Social Security is A Little Bit Harder to Secure

Social Security's finances are far from secure, and every year that Congress waits before addressing the problem makes it harder to fix. This week, the Social Security actuaries updated their estimates of options to restore solvency based on the assumptions in the 2014 Social Security Trustees report. Most of the options save a similar amount as last year but close a smaller percentage of the larger shortfall.

The most recent Trustees report showed a slightly bigger shortfall than last year, mostly because of slower short-term economic growth and the addition of one more high-deficit year at the end of the 75-year estimation window. Even though most policies would save about the same amount, the shortfall has grown by 6 percent, so each option closes a slightly smaller percentage of the shortfall.

Social Security Solvency Options
  Percent of Shortfall Closed
Policy 2013 2014
Eliminate the taxable maximum, taxing all wages at 12.4% 70%  66%
Increase the taxable maximum to cover 90% of wages 28%  27%
Gradually increase the normal retirement age from 67 to 68 13% 12%
Adopt the chained CPI 20% 19%
Make progressive changes to Social Security's benefit formula, as the Simpson-Bowles Committee recommended 34%  31%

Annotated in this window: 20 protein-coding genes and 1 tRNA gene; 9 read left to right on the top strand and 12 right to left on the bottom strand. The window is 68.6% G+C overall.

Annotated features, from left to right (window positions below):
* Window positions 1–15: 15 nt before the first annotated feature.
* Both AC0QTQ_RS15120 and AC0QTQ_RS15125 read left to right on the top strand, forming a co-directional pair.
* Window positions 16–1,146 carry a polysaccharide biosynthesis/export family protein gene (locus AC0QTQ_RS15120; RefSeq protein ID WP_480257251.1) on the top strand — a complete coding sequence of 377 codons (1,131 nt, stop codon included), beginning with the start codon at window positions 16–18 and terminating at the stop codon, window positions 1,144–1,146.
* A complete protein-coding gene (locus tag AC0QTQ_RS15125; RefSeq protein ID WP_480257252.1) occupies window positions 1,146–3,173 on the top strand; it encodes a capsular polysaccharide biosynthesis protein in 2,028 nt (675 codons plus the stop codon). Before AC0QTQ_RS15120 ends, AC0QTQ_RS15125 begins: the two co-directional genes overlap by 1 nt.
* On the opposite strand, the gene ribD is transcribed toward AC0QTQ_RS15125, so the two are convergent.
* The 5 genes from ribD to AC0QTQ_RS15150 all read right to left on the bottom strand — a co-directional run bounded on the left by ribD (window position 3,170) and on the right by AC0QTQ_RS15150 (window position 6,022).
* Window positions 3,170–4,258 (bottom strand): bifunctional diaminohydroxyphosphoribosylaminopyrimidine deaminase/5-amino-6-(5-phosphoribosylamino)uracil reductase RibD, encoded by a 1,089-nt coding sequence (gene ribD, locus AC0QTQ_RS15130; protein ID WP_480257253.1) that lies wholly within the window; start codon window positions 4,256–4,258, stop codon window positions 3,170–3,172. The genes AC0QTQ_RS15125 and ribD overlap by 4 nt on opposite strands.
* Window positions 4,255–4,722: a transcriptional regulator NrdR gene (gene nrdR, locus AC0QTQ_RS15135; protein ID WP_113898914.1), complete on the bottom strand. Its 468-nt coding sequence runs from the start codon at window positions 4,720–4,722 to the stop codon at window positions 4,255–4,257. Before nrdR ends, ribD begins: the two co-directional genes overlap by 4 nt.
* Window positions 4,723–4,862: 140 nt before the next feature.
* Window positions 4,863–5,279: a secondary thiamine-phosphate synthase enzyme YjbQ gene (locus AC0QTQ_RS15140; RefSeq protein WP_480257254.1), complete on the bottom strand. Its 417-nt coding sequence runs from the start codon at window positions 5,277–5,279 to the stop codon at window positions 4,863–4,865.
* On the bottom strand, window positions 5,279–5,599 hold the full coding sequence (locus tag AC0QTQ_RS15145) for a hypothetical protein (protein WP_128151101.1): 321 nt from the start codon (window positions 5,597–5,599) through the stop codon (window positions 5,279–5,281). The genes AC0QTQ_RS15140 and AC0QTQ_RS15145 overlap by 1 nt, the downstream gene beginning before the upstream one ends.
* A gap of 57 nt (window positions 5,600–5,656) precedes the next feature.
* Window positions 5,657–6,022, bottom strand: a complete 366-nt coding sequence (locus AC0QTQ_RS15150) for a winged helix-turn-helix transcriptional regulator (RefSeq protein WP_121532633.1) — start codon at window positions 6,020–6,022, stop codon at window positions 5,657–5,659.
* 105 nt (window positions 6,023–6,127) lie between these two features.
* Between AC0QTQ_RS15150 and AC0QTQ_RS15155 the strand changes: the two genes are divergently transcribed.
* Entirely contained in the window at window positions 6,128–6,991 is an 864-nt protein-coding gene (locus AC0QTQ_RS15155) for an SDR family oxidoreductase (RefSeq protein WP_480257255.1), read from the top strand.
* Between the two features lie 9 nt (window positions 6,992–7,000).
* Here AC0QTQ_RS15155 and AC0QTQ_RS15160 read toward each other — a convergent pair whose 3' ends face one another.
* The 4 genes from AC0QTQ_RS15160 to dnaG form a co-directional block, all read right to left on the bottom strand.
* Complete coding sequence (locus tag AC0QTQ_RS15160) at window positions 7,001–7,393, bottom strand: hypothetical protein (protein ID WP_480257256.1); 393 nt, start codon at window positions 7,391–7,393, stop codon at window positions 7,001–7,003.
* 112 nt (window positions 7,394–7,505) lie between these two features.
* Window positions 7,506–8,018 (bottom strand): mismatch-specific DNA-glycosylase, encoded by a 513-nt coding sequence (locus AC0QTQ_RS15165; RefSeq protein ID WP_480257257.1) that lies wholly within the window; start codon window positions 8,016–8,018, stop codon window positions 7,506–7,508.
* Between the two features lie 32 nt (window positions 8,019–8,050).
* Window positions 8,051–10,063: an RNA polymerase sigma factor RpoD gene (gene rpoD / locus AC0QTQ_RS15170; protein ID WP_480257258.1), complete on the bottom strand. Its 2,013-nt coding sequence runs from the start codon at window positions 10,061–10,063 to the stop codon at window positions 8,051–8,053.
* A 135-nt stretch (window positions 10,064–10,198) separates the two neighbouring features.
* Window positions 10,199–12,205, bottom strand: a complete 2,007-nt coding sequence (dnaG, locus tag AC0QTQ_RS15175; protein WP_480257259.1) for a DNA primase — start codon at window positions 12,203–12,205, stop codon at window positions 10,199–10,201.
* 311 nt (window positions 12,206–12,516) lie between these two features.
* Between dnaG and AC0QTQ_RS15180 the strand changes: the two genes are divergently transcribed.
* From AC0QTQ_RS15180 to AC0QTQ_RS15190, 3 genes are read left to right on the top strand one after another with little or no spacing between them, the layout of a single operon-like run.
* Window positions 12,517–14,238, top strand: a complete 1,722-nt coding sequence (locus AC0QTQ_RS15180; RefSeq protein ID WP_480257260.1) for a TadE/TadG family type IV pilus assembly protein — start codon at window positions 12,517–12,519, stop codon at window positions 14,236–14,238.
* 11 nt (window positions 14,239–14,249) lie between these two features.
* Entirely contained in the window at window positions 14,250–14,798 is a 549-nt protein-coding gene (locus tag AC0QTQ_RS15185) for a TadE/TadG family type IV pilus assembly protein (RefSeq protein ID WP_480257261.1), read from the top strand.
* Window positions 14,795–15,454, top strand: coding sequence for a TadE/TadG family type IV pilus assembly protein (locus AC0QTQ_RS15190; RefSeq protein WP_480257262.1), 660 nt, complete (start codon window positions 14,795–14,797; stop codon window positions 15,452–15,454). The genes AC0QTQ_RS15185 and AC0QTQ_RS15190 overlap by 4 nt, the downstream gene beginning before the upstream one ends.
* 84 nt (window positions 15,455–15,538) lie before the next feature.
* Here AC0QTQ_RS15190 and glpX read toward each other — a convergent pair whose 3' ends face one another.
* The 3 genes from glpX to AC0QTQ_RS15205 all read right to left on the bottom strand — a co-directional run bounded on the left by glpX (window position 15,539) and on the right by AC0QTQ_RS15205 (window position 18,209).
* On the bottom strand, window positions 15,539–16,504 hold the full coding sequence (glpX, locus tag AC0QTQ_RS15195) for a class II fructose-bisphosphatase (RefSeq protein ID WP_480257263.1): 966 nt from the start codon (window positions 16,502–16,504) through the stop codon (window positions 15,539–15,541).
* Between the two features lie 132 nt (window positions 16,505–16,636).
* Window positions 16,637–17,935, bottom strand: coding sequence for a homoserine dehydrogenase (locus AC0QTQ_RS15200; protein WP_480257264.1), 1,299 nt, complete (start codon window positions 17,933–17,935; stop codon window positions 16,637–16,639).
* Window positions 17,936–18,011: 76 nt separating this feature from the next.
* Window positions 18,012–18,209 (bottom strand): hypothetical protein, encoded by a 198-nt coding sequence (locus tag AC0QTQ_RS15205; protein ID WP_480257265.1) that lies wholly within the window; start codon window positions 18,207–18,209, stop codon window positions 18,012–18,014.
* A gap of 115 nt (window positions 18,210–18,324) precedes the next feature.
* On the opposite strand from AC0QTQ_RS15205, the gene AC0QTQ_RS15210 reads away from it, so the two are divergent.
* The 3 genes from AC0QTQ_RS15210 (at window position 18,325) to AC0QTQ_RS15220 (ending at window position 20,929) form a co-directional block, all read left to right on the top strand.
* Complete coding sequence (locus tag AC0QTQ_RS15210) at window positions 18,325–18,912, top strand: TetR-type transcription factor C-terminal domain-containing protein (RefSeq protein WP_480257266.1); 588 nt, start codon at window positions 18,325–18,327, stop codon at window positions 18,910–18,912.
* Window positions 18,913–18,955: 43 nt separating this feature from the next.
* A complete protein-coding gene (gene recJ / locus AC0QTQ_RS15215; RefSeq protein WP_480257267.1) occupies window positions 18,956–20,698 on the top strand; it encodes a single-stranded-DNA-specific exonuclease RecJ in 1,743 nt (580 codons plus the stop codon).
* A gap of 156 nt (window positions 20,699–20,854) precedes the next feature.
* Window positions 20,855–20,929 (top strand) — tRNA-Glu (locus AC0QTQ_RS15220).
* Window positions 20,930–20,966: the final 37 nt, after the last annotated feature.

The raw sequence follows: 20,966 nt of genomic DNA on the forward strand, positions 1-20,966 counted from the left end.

Reduce the spousal benefit from 50% to 33% of their partner's earnings 4% 4%
Increase the combined payroll tax rate from 12.4% to 15.3% 101% 95%
Reduce benefits for all beneficiaries by 17.5% 100% 94%

Source: Social Security Actuaries

A hypothetical solution that would have closed the shortfall last year now only closes about 95 percent of the shortfall. Previously, a 2.9 percentage point tax increase (raising the combined payroll tax from 12.4% to 15.3%) would be enough to solve the shortfall. Now, that increase would need to be 3.1 percent. Similarly, a 17.5 percent reduction in all benefits would have addressed the shortfall last year, but it would need to be 18.4 percent this year. Furthermore, these options assume the changes are made immediately. Waiting 20 years requires changes to be 50 percent larger.

Since 2010, the shortfall has grown dramatically due to changes to economic and demographic assumptions. At that time, the recommendations of the Simpson-Bowles Commission, which proposed a mix of raising new revenue and slowing the growth of future spending, were enough to close 112 percent of the shortfall, leaving a comfortable surplus in the Social Security system. If those same proposals (delayed four years) were estimated today, they would only close three-quarters of the 75-year shortfall.

Many criticized the Simpson-Bowles plan for changing benefits too drastically, but even larger changes would be needed today than if Simpson-Bowles had been enacted. A plan would need to increase revenues 75 percent more than the Simpson-Bowles plan simply to provide the same level of benefits it provided. Further delay in dealing with Social Security will mean Congress will need to enact even greater revenues and/or benefit reductions than Simpson-Bowles proposed to achieve solvency.

Social Security's trust fund is projected to be insolvent by 2033, and the closer we wait to that date, the more drastic the changes will be needed to restore solvency. In order to minimize disruptive changes to the economy and the benefits received by seniors, Congress should act sooner, rather than later.

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